When I was a little kid growing up, I always asked my Mom why I didn’t have a little sister. I guess maybe a lot of kids do that. Anyway, I used to ask my Mom this innocuously. I was probably 8 years old when all of this started.
When I became 18 years old and moved to DC, I began to look for clinical opportunities in my area because I needed clinical experience to apply to medical school. It was another checkbox on the list of things to do but I wanted it to be meaningful.
For some reason, nothing really appealed to me when I thought about stuffing envelopes in the mail room of a hospital even though a hospital was considered clinical setting and technically could count as clinical experience. It just seemed pointless to waste time like that. I wouldn’t learn anything.
After a lot of searching and with the help of God, I ended up finding a lovely pro-life maternity center where I volunteered for a year. Even though the work I did could sometimes be mundane, it really helped expose me to girls who were more feminine, nicer, and sweeter than I was. I really loved the girls who worked there. They were so humble, graceful, and kind. And yeah, they were total Christian sweethearts. They smiled more than I ever could. They seemed genuinely content with their lives.
I, on the other hand, didn’t seem to have my life as put together as them. But I still wanted to surround myself by them so I could one day emulate them.
You see, me and my Mom, we’re like best friends. We talk about everything and we talk a lot because well, we’re women and we just always have something to say. Boys, grades, you name it. I even used to talk to her about all the pro-life work I did. I was proud of the things I saw but some of it was scary.
I didn’t like to see women in pain. I didn’t like to see women carrying children of men who didn’t respect and love them. It was terrifying to see women who were raped or even domestically abused. The tears in their eyes. The anxiety of possibly failing as a mother when they themselves did not have a good model for what a mother even does. Many of these women were on their own. They were alone. They were lonely.
But the greatest thing of all was being able to see how many of these women went from being irresponsible and reckless to learning their self-worth by becoming a mother. I’ve seen women who have walked into our center wanting an abortion to coming back five month later pregnant and worried about how to raise the little thing growing inside of them.
I got to see womanhood. I got to see what maturity looked like. I got to see women care about their relationships their futures, their babies, and above all themselves. This was real female empowerment because these women decided to take accountability for their poor decision-making and had to make changes in their lives because of the creature growing inside of them.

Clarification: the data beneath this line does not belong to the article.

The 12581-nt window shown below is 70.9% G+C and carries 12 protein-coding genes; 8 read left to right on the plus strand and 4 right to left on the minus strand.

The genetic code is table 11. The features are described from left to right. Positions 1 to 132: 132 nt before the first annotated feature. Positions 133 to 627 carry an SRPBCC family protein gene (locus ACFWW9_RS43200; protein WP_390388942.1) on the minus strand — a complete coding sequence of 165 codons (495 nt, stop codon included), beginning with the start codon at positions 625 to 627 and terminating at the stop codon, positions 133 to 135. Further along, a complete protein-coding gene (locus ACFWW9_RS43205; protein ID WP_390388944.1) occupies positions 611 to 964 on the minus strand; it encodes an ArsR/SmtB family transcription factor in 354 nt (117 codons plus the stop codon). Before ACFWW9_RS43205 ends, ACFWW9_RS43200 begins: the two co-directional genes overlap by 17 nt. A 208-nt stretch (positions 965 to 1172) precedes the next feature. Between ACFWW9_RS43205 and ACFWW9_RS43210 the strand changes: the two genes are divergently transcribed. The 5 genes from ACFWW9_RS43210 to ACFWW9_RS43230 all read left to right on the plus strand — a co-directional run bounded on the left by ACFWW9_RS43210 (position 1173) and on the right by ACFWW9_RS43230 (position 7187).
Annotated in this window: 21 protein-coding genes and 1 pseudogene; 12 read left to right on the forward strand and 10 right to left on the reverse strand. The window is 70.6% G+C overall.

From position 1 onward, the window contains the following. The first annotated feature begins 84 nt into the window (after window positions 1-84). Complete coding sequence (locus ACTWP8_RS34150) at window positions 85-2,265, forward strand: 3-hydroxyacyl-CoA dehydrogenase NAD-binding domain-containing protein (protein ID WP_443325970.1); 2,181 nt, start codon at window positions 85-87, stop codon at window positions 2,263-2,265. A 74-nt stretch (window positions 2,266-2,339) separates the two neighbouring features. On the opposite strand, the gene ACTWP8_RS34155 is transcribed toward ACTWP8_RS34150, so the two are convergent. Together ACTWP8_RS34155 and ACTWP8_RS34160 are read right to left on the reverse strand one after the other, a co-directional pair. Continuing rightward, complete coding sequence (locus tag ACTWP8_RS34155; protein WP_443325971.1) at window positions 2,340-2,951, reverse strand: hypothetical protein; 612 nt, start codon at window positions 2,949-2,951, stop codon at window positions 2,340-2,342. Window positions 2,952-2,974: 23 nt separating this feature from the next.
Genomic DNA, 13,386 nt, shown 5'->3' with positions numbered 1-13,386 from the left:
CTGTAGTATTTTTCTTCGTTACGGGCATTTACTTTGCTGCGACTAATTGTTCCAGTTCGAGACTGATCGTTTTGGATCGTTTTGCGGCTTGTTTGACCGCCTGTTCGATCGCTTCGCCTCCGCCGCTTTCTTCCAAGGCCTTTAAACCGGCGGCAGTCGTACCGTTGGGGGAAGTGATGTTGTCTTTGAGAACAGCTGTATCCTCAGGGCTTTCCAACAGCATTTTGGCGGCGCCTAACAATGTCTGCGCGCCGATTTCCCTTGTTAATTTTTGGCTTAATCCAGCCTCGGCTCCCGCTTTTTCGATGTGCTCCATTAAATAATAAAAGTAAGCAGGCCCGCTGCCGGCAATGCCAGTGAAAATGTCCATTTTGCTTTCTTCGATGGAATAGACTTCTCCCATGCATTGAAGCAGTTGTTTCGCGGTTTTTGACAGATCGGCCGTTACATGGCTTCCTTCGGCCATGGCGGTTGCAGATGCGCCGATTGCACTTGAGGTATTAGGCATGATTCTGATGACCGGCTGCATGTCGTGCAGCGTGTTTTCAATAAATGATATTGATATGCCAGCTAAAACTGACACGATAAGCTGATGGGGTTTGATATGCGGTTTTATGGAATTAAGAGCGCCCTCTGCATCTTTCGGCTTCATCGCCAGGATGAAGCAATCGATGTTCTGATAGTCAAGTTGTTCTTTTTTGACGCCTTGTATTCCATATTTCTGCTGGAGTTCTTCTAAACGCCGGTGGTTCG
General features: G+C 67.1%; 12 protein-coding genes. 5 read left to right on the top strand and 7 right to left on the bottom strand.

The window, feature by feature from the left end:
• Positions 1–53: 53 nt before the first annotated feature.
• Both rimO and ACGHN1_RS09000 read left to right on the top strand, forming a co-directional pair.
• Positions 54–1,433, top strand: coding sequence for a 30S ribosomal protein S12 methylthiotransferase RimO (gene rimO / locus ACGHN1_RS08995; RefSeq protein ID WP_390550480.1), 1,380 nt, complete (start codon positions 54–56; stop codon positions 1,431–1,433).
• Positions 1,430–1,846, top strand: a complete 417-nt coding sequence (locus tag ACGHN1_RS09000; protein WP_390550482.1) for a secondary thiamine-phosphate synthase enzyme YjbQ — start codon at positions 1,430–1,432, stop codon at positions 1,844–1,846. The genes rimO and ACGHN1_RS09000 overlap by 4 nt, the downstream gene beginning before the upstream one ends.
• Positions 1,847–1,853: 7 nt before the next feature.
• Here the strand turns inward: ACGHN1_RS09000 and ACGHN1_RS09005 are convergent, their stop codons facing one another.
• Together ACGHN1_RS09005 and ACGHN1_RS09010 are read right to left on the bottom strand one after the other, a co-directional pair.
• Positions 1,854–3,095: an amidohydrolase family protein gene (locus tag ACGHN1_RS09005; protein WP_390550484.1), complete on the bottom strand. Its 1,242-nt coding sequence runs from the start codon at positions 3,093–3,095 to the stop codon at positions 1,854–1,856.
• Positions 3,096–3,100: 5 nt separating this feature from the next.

The thing is, I realized that women instinctively and naturally are caretakers. We like baby animals. We like little things. We want to take care of the little fetus inside of ourselves. That’s how God created us. We don’t instinctively want to hurt the little baby inside of us. In fact, when I asked most women what they wanted to do, most of them told me they wanted to keep the baby but it was society that made them feel pressured and think otherwise.
This is also when I realized that the pro-choice movement is not really about having a choice. It is about giving women the false-sense of security by telling us that we should be feel empowered by having the right to do anything and everything we want. In reality, the world does not world like this.
When we abandon our natural femininity, things go wrong. They go so wrong that we are 110% more likely to abuse alcohol and 155% more likely to commit suicide, while 90% feel like they damaged their self esteem. Of course, they go so wrong because we have lost faith in our natural abilities to be ourselves and above all lost our faith in Him.
One of the biggest lessons I learned is that we must help these women and support them in their journey to have children because when we lose faith in our women, we will have lost faith in society. We must not look at a 16-year-old girl and think she is incapable of achieving motherhood because we cannot define the capabilities of a women when God has given us the strength to do everything and anything. We must give her the hope that we give any women.
But above all, God guided me to the truth. He had a plan. He wanted me to know the truth about my family. I learned about my own mother’s loss and ultimately my family’s loss. It wasn’t an easy pill to swallow but I had to do it. And even though my sister is not with me today, she will always be a part of me.
Inna lillahi wa inna ilayhi raaji’oon, little sis ❤